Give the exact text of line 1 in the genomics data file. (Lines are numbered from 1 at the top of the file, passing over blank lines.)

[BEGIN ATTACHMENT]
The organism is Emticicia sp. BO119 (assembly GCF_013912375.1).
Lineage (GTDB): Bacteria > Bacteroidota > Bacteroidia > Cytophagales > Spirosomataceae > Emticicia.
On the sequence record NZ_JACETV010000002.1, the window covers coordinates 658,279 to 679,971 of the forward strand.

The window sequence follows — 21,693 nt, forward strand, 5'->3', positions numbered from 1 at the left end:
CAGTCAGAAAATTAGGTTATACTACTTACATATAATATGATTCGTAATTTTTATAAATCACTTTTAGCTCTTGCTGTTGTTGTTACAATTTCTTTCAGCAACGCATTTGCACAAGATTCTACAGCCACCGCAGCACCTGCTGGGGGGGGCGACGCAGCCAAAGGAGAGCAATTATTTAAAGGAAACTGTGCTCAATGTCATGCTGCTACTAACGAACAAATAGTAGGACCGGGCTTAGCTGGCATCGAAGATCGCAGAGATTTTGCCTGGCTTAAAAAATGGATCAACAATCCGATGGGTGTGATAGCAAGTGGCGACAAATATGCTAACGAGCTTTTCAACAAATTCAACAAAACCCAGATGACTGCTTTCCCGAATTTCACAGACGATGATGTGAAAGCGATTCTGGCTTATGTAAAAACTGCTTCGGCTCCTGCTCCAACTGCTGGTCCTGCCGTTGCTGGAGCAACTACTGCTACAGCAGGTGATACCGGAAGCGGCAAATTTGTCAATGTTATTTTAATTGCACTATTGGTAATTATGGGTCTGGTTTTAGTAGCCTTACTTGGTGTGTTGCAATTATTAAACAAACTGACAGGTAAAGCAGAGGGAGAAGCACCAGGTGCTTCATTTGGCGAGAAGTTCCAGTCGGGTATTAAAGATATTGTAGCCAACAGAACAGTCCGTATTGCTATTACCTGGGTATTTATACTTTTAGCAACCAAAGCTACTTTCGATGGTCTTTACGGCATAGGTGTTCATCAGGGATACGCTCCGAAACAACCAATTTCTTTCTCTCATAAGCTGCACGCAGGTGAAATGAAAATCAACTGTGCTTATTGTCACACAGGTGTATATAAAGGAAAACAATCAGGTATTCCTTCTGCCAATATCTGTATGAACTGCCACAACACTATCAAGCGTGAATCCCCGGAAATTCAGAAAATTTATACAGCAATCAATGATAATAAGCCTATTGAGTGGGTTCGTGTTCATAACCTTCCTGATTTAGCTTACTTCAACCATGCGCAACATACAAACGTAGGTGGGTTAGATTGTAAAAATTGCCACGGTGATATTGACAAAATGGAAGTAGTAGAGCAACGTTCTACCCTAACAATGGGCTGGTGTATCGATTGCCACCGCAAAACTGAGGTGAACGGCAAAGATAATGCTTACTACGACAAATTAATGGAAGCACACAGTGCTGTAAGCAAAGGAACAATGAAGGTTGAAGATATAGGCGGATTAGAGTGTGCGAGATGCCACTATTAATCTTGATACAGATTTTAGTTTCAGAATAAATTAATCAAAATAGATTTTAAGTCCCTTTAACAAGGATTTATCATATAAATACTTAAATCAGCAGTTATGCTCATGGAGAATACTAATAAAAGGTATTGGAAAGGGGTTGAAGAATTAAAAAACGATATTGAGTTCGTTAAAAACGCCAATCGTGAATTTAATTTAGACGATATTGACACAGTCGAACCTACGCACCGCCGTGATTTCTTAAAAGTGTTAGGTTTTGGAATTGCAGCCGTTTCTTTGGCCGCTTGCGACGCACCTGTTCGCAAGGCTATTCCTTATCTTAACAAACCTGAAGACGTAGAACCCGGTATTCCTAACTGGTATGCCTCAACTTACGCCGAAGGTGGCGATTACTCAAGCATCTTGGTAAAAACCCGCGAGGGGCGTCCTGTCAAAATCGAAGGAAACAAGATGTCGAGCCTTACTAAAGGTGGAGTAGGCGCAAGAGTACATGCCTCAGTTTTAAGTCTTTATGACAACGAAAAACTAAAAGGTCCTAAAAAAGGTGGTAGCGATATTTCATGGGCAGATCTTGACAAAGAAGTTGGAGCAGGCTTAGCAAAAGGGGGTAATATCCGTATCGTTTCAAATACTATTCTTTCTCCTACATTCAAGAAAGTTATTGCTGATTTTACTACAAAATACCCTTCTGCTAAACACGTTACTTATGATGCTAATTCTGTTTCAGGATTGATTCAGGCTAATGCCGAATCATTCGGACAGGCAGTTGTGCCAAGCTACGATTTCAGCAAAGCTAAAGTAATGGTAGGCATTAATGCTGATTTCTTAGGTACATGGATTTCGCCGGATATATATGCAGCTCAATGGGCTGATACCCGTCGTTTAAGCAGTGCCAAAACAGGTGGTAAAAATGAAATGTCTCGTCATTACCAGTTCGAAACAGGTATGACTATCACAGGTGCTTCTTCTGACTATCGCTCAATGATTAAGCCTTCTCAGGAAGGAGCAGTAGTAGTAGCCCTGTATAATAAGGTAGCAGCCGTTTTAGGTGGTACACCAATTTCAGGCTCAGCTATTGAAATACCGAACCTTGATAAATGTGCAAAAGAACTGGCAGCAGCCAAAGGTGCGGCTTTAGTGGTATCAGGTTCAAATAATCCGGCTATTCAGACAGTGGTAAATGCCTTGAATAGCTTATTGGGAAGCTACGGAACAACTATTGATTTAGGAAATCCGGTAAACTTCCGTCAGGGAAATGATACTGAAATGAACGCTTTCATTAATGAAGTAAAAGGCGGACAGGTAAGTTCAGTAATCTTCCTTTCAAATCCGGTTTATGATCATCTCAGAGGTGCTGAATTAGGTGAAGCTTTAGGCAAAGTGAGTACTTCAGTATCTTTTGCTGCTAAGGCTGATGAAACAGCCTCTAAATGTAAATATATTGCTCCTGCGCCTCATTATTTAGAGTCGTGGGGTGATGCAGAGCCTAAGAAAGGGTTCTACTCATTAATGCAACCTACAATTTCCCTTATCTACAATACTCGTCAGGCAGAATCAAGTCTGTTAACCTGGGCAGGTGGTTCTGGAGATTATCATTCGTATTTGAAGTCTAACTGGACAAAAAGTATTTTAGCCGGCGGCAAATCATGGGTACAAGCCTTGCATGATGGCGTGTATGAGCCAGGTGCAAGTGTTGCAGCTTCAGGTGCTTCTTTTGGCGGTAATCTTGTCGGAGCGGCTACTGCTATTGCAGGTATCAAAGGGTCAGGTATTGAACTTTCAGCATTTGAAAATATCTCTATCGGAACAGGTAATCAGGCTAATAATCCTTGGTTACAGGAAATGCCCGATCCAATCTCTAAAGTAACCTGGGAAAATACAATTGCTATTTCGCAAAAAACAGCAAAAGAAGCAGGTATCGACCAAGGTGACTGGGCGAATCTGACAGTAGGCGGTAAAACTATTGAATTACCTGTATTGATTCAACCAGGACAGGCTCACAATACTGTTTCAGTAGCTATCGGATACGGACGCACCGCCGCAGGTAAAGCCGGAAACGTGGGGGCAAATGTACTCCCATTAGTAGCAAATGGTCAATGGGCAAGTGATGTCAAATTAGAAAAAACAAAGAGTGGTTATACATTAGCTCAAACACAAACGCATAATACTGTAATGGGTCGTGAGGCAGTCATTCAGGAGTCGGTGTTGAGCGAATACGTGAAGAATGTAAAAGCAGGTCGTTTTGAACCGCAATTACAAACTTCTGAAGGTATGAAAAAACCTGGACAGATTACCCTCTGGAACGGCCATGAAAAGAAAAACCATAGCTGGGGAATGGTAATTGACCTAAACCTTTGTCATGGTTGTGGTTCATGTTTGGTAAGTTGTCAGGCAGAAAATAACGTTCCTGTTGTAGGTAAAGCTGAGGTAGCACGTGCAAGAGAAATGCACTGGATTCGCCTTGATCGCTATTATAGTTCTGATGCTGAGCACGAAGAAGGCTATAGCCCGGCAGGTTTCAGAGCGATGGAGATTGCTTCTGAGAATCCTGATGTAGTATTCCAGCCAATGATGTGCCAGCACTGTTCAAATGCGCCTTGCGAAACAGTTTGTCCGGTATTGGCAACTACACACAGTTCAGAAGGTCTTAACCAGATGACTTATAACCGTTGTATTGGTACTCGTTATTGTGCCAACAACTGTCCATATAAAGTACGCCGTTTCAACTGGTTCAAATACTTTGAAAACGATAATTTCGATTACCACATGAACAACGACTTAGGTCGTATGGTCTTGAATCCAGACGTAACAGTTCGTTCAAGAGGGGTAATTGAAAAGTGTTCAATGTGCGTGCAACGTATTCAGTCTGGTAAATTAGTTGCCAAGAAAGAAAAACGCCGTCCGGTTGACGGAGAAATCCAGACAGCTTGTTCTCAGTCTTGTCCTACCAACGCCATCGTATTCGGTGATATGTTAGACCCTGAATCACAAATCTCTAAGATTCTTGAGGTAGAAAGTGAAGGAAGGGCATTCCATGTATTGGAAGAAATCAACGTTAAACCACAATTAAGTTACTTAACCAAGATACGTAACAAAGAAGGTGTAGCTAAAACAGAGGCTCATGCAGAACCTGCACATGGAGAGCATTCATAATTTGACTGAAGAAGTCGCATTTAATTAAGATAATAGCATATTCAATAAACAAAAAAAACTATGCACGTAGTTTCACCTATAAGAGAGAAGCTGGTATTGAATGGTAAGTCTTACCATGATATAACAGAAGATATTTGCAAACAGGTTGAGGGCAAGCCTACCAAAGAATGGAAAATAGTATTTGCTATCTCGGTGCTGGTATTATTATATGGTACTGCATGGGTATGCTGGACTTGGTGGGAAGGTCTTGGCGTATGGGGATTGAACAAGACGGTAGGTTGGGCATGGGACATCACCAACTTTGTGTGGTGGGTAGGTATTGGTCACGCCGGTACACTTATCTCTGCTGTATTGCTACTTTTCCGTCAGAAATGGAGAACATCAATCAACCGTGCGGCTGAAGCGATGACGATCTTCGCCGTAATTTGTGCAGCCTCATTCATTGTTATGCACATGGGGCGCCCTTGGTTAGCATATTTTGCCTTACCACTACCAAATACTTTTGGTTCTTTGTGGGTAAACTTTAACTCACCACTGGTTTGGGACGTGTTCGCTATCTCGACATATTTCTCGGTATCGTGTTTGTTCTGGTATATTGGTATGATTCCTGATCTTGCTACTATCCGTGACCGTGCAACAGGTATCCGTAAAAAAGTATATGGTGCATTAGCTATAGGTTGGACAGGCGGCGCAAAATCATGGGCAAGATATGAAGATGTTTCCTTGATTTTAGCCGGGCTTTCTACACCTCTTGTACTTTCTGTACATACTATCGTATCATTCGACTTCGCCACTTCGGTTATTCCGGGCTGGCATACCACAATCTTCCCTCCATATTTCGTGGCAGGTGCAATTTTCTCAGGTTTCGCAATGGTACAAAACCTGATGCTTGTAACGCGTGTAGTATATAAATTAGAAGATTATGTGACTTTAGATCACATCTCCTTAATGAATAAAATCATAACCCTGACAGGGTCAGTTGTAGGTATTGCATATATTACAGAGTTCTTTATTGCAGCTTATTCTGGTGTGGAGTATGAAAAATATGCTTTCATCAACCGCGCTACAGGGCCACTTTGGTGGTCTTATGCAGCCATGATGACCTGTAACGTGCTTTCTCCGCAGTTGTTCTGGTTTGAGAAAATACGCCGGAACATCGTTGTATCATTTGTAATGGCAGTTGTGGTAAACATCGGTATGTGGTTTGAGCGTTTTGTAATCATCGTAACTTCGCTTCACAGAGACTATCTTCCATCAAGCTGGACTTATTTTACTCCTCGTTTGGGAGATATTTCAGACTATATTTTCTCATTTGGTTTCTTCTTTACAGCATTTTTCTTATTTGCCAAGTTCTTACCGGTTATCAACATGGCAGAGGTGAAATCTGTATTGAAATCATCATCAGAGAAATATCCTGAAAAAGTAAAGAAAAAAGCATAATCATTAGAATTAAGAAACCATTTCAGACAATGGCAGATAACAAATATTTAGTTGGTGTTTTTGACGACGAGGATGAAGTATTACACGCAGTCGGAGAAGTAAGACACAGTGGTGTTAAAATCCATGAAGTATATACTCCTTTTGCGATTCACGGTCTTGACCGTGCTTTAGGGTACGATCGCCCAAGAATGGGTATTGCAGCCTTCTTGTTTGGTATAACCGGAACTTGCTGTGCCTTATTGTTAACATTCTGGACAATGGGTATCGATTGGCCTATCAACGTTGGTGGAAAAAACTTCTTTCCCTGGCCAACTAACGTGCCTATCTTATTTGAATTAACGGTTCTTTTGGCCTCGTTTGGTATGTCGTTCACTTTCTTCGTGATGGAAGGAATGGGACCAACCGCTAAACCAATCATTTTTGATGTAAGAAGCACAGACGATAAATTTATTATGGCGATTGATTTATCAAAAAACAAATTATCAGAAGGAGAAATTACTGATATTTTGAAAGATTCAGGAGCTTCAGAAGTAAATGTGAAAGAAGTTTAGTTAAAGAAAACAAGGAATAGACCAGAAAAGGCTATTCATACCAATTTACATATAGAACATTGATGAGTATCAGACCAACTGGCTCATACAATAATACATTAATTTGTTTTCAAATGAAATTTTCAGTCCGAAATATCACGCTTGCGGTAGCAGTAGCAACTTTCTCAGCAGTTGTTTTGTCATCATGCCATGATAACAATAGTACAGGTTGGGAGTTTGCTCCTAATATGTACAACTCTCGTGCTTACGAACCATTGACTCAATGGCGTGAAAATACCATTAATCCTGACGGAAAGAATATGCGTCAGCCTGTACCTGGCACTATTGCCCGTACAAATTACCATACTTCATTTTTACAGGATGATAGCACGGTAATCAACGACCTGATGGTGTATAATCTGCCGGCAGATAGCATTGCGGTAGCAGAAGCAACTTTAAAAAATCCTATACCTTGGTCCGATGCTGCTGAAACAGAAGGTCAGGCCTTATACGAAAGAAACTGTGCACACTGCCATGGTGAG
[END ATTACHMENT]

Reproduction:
The organism is Emticicia sp. BO119 (assembly GCF_013912375.1).